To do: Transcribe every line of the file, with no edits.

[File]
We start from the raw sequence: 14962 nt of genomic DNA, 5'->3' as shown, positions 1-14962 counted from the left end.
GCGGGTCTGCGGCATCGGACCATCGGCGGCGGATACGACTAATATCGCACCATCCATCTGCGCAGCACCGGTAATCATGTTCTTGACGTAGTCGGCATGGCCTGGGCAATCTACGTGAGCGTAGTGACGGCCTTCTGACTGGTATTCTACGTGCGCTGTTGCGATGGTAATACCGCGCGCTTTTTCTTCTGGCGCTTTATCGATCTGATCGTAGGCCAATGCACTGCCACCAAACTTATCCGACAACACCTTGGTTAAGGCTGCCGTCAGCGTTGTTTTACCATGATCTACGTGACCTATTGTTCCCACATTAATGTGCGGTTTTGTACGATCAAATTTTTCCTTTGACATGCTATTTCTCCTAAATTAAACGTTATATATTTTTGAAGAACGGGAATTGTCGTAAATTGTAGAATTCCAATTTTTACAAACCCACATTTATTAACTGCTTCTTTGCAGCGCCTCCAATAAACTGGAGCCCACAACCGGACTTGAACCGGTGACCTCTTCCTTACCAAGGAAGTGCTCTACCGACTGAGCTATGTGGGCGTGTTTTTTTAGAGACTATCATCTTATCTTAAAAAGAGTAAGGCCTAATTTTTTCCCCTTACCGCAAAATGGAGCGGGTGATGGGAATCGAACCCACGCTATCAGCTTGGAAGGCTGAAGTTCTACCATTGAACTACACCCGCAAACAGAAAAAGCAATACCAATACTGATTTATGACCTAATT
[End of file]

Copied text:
We start from the raw sequence: 14962 nt of genomic DNA, 5'->3' as shown, positions 1-14962 counted from the left end.
GCGGGTCTGCGGCATCGGACCATCGGCGGCGGATACGACTAATATCGCACCATCCATCTGCGCAGCACCGGTAATCATGTTCTTGACGTAGTCGGCATGGCCTGGGCAATCTACGTGAGCGTAGTGACGGCCTTCTGACTGGTATTCTACGTGCGCTGTTGCGATGGTAATACCGCGCGCTTTTTCTTCTGGCGCTTTATCGATCTGATCGTAGGCCAATGCACTGCCACCAAACTTATCCGACAACACCTTGGTTAAGGCTGCCGTCAGCGTTGTTTTACCATGATCTACGTGACCTATTGTTCCCACATTAATGTGCGGTTTTGTACGATCAAATTTTTCCTTTGACATGCTATTTCTCCTAAATTAAACGTTATATATTTTTGAAGAACGGGAATTGTCGTAAATTGTAGAATTCCAATTTTTACAAACCCACATTTATTAACTGCTTCTTTGCAGCGCCTCCAATAAACTGGAGCCCACAACCGGACTTGAACCGGTGACCTCTTCCTTACCAAGGAAGTGCTCTACCGACTGAGCTATGTGGGCGTGTTTTTTTAGAGACTATCATCTTATCTTAAAAAGAGTAAGGCCTAATTTTTTCCCCTTACCGCAAAATGGAGCGGGTGATGGGAATCGAACCCACGCTATCAGCTTGGAAGGCTGAAGTTCTACCATTGAACTACACCCGCAAACAGAAAAAGCAATACCAATACTGATTTATGACCTAATT